Tuesday, July 25, 2017

With Bunn family ties to Paul Bryant Jr., and Bryant's role in boosting UA enrollment, the Megan Rondini story gets uncomfortably close to Crimson Tide

Paul Bryant Jr.
Reporting on the Megan Rondini story, so far, has largely steered clear of the vaunted University of Alabama football program. But our research indicates the connections between the alleged rape and eventual suicide of Rondini and the UA football team might be closer than many Crimson Tide fans would find comfortable.

For one, the family of alleged rapist T.J. "Sweet T" Bunn Jr. was among the earliest donors to a fund-raising effort that helped launch a 14-year era of dominance for the Crimson Tide, mostly under Coach Nick Saban. Second, UA football "godfather" Paul Bryant Jr. -- the son of the late Hall of Fame coach, Bear Bryant -- was out front in an effort that led to massive enrollment gains via heavy recruitment of non-resident students, such as Megan Rondini.

In fact, the ties between the Bunn family and Bryant appear close enough to raise this question: Did the Bunns seek Bryant's help -- he holds the state's most famous name, after all -- to help quash a possible criminal case against "Sweet T"?

How close are the Bunns and Bryant? When UA launched in March 2002 a $100-million fund-raising campaign for athletic-facility improvements, chairman of the Crimson Tradition Fund (CTF) was Paul Bryant Jr. Among the original 27 donors who formed the foundation of the CTF were Terry and Sonny Bunn -- the heads of ST Bunn Construction and the father and uncle, respectively, of "Sweet T" Bunn Jr. From a press release about the CTF's founding:

The Crimson Tradition Fund Committee, chaired by Paul Bryant, Jr., is comprised of the following University of Alabama supporters: Owen W. Arnonov, Montgomery, Ala.; Randy Billingsley, Mobile, Ala.; Paul W. Bryant, Jr., Tuscaloosa, Ala.; Sonny Bunn, Tuscaloosa, Ala.; Terry Bunn, Tuscaloosa, Ala.; Angus Cooper, II, Mobile, Ala.; Gary Neill Drummond, Birmingham, Ala.; Elise Durbin, Birmingham, Ala.; Melissa Durbin, Birmingham, Ala.; William E. Ezell, Fairhope, Ala.; Wayne H. Gillis, Birmingham, Ala.; Joe Kelley, Nashville, Tenn.; John J. McMahon, Jr.; Birmingham, Ala.; Robert W. (Bud) Moore, Catherine, Ala.; Ozzie Newsome, Baltimore, Md.; Thomas L. Patterson, Birmingham, Ala.; Johnny Plott, Tuscaloosa, Ala.; Farid Rafiee, Huntsville, Ala.; Ambassador Joseph M. Rodgers, Nashville, Tenn.; Richard Scrushy, Birmingham, Ala.; Britt Sexton, Decatur, Ala.; Bart Starr, Birmingham, Ala.; Ted Taylor, Prattville, Ala.; Michael D. Thompson, Birmingham, Ala.; Stanley Verciglio, Birmingham, Ala.; Duncan Williams, Memphis, Tenn., and James W. Wilson, III, Montgomery, Ala.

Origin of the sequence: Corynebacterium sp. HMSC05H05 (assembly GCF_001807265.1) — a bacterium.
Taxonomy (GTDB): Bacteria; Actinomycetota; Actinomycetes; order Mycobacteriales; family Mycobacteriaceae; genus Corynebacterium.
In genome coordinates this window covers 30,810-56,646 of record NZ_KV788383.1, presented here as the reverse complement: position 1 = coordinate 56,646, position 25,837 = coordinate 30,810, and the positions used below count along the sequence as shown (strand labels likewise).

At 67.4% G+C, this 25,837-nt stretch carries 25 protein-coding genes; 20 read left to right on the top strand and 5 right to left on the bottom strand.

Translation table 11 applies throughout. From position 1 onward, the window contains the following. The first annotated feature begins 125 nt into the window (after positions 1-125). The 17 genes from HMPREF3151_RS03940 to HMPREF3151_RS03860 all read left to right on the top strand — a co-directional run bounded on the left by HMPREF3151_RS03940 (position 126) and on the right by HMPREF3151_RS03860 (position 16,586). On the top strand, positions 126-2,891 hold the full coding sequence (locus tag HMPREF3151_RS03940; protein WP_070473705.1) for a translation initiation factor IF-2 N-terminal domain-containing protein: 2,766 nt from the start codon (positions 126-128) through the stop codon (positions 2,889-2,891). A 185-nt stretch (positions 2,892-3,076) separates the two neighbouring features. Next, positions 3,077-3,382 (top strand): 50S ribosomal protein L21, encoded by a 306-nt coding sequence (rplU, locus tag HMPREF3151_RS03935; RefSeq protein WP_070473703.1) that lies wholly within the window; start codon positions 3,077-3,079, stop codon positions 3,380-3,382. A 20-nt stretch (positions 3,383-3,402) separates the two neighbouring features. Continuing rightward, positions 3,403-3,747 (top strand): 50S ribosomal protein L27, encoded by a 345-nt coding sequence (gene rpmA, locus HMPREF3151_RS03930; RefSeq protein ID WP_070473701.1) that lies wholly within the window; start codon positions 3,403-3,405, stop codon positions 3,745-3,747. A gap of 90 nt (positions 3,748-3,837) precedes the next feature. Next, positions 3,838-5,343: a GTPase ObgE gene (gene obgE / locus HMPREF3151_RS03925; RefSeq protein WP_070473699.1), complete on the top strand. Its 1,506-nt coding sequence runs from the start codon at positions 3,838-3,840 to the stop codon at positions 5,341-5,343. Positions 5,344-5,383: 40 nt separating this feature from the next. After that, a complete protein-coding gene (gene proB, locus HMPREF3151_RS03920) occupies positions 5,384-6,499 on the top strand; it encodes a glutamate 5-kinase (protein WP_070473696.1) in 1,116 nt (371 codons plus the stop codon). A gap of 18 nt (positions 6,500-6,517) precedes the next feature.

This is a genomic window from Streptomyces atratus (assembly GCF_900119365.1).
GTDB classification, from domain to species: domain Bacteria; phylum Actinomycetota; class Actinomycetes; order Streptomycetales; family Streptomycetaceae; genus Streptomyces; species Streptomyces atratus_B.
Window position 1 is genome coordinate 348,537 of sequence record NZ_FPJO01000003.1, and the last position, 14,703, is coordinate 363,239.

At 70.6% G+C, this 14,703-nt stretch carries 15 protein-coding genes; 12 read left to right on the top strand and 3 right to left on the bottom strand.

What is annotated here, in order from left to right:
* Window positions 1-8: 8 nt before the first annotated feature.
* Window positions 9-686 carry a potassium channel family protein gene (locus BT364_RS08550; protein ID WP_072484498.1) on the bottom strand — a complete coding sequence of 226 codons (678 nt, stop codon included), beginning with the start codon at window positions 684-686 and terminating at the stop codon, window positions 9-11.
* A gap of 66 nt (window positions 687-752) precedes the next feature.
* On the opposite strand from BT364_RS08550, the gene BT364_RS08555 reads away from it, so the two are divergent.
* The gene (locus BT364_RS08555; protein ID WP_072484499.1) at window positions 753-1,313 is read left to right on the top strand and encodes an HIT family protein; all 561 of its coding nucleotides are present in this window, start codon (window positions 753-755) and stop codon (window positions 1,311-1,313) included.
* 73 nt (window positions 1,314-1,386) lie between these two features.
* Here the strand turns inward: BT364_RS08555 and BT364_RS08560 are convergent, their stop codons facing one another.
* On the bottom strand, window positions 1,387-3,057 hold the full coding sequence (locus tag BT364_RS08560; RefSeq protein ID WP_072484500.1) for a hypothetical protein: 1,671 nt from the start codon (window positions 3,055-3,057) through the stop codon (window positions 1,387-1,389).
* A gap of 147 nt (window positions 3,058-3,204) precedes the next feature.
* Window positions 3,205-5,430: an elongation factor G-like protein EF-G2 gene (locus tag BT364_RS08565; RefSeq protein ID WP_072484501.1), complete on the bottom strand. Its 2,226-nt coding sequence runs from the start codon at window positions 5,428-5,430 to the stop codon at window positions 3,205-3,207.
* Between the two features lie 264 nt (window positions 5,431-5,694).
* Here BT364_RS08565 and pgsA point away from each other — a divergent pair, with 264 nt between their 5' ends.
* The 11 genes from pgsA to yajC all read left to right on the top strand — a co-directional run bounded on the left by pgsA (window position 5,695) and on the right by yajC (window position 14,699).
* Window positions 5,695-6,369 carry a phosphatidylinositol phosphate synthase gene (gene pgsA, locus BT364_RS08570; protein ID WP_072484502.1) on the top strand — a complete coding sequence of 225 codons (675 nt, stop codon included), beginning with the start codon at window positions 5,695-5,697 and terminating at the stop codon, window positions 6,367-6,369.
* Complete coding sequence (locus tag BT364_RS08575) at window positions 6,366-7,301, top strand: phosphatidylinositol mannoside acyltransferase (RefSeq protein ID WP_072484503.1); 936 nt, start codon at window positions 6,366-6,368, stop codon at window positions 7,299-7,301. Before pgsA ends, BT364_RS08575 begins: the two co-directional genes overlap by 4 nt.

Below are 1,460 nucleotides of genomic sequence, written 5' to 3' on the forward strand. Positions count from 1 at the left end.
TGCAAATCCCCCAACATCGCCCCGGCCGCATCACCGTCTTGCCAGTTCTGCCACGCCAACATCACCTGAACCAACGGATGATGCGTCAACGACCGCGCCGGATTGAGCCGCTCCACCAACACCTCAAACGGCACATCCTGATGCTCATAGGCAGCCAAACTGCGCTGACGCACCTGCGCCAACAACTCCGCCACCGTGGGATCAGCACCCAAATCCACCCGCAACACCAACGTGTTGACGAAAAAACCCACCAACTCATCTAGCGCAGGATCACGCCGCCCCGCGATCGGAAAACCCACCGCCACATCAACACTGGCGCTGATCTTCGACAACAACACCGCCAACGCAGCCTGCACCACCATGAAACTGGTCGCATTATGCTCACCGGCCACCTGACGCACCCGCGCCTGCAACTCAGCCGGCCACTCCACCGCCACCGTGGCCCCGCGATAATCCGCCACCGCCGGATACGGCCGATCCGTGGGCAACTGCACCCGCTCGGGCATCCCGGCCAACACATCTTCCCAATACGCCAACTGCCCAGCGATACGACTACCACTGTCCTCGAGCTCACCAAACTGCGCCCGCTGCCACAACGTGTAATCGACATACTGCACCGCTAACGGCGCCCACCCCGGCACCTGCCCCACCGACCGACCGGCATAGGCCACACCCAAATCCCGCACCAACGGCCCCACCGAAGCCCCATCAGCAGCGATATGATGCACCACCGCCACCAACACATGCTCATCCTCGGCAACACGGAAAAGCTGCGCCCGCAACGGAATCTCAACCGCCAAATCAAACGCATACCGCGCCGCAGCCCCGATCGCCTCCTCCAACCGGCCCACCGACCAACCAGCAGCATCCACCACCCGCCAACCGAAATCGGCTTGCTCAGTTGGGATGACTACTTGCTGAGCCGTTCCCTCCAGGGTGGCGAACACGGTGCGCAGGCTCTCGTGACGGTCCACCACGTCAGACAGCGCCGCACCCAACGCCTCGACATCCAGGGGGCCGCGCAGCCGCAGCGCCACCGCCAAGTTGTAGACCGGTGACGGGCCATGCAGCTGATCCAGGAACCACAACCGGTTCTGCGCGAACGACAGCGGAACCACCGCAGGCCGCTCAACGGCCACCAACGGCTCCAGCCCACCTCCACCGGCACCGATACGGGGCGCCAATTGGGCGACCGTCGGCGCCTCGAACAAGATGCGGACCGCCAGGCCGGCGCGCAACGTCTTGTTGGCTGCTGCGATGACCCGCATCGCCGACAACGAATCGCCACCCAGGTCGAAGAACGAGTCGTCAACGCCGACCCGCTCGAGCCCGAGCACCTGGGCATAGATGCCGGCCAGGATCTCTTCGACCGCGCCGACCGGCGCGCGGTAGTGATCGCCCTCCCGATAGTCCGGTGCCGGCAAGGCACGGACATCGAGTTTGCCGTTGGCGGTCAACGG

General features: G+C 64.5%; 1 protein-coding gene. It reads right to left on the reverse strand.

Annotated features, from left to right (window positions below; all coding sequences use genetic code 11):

One year after forming the Crimson Tradition Fund, UA hired Robert Witt as president. Bryant was on the Board of Trustees then, and chaired the committee to hire a new leader for the Tuscaloosa campus. From a 2013 article at bamainsider.com:

Before the football resurgence, the University of Alabama also began a growth period that started with the hiring of Robert Witt as president in 2003. Bryant, in his role on the board of trustees, was part of the process in luring Witt from the University of Texas at Arlington.

Megan Rondini
"The trip that I was involved in was when they took our plane and hired Dr. Witt," Bryant said. "I was president of the committee, went to Fort Worth to meet Dr. Witt and it just happened that his then-wife (Anne C. Witt) had graduated from high school with me, her parents were here in town and had both been on the faculty, and her mother was and still is a good friend of mine.

"That was a good coincidence. I don't think it had anything to do with our ability to get him."

When Witt arrived in Tuscaloosa, one of his primary objectives was clear:

Witt began an aggressive growth campaign, building new student housing and increasing enrollment. In the 10 years since Witt, who became chancellor of the UA system last March, became president, Alabama has increased enrollment from 19,600 to 34,800, added more than 300 new faculty (a 22 percent increase) and added more than 600 new staff employees (a 17 percent increase), all while seeing state funding decrease $58 million in the last five years. In the last 10 years, UA has added 5,000 new beds in on-campus housing with the construction of new dormitories funded by bond issues.